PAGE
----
Living With a Kiwi Family in New Zealand

I saw the stars in New Zealand. The kind of stars you read about, but have never really seen living in a metropolis your whole life. Swirling white, blues, and purples of the Milky Way looked just like what old middle school science textbooks showed. After gazing up at the stars out of the small car window in silence for nearly 10 minutes, my new house-dad said to me in his soft New Zealand accent, “Are you tired?”

“No,” I said, “I’ve just never seen stars like this in my entire life.”

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I went on to describe that where I was from in the United States, the lights from the developed area makes it hard to see the sky in such glorious detail. From this, we began to chat about air pollution, environmental issues, and a bunch of other random topics. Moments of bonding between such different cultures, like this one, were characteristic of the unforgettable three days I spent living with a Kiwi family in Te Awamutu, New Zealand.

In high school, I traveled throughout the South Pacific for nearly a month with an organization now called called People to People Student Travel. In New Zealand, each of us were set up to stay with a family for a few days to learn about the country from a new, more authentic perspective. I stayed with the lovely Awhimai family—made up of a teenage daughter, Shaani, her older sister Jo and her two small children, and their parents. They were a Maori family, meaning they are descent of indigenous New Zealanders, and referred to themselves as “Kiwi.” Their quaint, pink house was situated on a small farm with a few cows and chickens.

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The three days I spent with them were challenging at times (it was winter and the house had no heat… cue endless shivering), but also extremely rewarding as I gained insight into New Zealand living, culture, and politics that I would have never learned elsewhere. Surely I could write for pages about everything that happened during my homestay, but I’ll boil down a few takeaway points from my whirlwind experience:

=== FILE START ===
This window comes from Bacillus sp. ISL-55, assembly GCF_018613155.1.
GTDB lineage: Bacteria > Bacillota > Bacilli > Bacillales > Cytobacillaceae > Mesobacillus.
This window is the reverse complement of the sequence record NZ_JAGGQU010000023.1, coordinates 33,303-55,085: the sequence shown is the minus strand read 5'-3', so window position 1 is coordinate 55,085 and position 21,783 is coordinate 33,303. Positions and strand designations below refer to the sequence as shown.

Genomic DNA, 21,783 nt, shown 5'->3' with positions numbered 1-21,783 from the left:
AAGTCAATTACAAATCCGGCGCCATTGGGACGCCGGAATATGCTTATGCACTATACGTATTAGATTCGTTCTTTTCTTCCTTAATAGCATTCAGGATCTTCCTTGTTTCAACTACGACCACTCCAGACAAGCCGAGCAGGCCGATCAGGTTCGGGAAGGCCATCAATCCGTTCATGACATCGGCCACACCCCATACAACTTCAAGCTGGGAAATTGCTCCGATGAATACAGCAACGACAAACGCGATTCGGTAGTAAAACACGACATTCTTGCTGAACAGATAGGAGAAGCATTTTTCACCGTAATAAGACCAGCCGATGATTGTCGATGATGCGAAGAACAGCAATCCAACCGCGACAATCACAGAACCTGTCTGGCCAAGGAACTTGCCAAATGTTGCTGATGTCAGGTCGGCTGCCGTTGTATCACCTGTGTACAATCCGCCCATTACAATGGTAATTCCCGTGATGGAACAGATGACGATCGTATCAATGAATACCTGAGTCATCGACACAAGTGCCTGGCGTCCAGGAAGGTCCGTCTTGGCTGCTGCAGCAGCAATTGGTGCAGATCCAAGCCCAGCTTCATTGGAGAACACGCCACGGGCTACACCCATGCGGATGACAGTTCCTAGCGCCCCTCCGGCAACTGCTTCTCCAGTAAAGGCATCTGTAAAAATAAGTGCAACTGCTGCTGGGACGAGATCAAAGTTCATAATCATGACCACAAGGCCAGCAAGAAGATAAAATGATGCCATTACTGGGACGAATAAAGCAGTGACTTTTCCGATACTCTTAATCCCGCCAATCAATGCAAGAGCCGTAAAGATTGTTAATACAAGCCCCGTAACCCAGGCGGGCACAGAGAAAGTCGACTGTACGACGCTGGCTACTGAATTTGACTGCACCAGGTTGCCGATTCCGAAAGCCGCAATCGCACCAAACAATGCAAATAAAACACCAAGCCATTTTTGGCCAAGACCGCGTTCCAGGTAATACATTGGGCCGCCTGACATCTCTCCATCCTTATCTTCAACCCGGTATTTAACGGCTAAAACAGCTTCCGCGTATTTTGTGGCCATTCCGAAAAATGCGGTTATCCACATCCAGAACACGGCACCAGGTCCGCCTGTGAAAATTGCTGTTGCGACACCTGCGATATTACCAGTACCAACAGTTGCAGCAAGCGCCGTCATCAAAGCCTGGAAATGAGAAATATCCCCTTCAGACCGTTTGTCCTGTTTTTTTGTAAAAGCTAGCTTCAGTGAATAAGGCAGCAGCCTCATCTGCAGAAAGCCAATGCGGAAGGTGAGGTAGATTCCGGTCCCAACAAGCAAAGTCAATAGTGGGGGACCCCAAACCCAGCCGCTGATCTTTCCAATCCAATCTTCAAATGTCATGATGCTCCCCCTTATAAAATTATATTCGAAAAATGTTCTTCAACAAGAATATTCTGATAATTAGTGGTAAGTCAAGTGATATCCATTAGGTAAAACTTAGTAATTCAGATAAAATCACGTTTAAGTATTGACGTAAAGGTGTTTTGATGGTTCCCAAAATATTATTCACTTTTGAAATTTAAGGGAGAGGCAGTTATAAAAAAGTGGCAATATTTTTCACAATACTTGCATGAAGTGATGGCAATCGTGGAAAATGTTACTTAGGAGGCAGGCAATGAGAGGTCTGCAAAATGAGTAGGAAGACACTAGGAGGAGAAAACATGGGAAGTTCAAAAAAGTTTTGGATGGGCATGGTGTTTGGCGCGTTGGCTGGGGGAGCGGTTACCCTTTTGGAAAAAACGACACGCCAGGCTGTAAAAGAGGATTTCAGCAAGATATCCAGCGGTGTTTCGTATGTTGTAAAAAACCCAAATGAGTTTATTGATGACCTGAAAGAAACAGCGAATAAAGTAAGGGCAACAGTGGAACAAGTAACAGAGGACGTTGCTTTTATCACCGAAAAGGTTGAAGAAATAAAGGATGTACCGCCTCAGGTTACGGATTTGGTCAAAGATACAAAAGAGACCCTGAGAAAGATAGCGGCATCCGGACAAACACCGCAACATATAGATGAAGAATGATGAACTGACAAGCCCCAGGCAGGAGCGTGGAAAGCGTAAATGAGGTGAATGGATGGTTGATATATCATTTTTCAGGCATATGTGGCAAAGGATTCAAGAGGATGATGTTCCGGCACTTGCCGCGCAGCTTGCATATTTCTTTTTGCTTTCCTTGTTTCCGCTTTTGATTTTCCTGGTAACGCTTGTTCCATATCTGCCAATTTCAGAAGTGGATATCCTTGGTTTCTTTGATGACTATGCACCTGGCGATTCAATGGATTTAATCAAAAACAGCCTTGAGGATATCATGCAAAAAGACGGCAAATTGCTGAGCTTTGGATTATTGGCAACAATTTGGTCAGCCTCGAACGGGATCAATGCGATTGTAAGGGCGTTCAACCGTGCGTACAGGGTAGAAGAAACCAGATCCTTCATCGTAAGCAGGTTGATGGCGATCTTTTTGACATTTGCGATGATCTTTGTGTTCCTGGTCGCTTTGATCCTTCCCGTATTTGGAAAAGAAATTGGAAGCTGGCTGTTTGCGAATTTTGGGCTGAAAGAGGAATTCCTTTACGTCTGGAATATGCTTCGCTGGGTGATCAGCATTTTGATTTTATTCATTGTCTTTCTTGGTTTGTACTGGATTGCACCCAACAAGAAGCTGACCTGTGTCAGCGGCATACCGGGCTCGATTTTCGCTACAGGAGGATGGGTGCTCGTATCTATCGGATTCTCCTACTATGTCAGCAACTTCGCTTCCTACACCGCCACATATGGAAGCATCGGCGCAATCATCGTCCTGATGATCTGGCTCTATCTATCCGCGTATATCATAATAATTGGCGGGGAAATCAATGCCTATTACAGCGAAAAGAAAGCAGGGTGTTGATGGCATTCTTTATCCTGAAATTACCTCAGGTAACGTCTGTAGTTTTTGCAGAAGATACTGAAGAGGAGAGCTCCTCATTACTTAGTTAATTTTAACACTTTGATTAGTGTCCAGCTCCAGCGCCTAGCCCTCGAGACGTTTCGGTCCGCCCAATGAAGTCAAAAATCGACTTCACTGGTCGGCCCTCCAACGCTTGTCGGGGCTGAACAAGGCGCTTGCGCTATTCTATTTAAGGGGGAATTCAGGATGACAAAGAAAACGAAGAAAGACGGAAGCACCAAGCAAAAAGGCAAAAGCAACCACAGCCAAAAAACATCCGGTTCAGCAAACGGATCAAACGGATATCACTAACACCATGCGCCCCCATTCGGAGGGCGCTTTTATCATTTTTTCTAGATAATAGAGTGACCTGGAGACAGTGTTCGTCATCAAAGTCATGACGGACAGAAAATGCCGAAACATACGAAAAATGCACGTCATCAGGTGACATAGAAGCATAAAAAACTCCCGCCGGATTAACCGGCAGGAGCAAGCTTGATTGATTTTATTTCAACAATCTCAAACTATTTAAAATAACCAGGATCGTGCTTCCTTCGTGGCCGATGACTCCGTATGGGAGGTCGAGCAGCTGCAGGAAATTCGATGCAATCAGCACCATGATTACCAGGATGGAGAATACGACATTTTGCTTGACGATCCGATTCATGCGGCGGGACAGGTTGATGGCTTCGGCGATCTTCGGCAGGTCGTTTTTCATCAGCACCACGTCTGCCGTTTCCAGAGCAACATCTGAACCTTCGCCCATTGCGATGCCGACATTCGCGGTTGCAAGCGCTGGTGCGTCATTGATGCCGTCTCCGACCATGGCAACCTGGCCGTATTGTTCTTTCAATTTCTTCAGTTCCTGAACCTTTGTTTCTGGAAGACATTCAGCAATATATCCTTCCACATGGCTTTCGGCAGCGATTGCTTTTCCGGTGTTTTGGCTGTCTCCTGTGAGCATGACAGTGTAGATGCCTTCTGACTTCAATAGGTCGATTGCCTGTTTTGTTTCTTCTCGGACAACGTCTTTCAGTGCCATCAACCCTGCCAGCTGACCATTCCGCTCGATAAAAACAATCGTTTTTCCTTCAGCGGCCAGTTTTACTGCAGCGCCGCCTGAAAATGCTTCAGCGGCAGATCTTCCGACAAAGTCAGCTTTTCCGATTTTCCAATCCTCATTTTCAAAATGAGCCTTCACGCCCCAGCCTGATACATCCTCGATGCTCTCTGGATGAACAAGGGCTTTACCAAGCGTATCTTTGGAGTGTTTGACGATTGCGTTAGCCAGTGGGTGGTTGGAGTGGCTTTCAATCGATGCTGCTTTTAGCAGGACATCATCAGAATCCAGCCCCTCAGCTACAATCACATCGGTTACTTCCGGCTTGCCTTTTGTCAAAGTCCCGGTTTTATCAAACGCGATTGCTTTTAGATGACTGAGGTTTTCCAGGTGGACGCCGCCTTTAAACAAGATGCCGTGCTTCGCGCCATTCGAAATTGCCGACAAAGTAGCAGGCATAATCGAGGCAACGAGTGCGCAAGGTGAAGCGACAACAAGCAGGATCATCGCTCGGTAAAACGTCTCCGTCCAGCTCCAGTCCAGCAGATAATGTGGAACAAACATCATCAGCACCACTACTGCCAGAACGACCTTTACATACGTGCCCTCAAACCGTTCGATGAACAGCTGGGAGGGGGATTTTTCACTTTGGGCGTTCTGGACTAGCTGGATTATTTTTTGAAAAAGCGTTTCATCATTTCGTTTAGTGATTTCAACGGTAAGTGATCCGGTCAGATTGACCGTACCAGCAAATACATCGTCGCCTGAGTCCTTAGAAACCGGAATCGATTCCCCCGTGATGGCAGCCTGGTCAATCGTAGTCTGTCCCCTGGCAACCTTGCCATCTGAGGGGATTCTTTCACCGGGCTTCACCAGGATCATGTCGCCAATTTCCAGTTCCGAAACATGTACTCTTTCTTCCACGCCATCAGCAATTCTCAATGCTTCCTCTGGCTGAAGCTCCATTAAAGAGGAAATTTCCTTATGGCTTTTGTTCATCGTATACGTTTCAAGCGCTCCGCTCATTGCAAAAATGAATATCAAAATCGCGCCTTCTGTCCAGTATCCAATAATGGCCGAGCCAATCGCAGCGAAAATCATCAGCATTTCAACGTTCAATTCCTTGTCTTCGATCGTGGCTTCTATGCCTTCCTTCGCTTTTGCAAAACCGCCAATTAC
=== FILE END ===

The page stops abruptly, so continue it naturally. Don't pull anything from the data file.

• I didn’t know the real meaning of “farm to table” until I realized my favorite chicken with the brightest feathers went missing one day. Many New Zealanders raise their own animals and grow their own produce, a process that makes eating feel much more intimate… but also delicious.
  • The Kiwi people value old traditions. One day, I had the opportunity to go with the Awhimais to their family’s wharenui, a meeting house where ceremonies from gatherings to weddings to parties occur. There was signing, dancing, and an obvious passion for keeping old Kiwi practices alive. Shaani told me that “it was all they had that was truly theirs.”
  • New Zealand, like many other nations, is also troubled with tension between native people and the majority. It was interesting for me, as a young black woman, to draw parallels between the struggles of Kiwi people and minorities in the United States. Even across oceans, we are more alike than we are different.

The time I spent and conversations I had during my homestay were simply priceless. I was proud of myself for going into it with an open mind, and more importantly, and open heart ready to absorb all it could. So, thank you again Awhimai family and thank you New Zealand! Hopefully, I’ll see you both soon.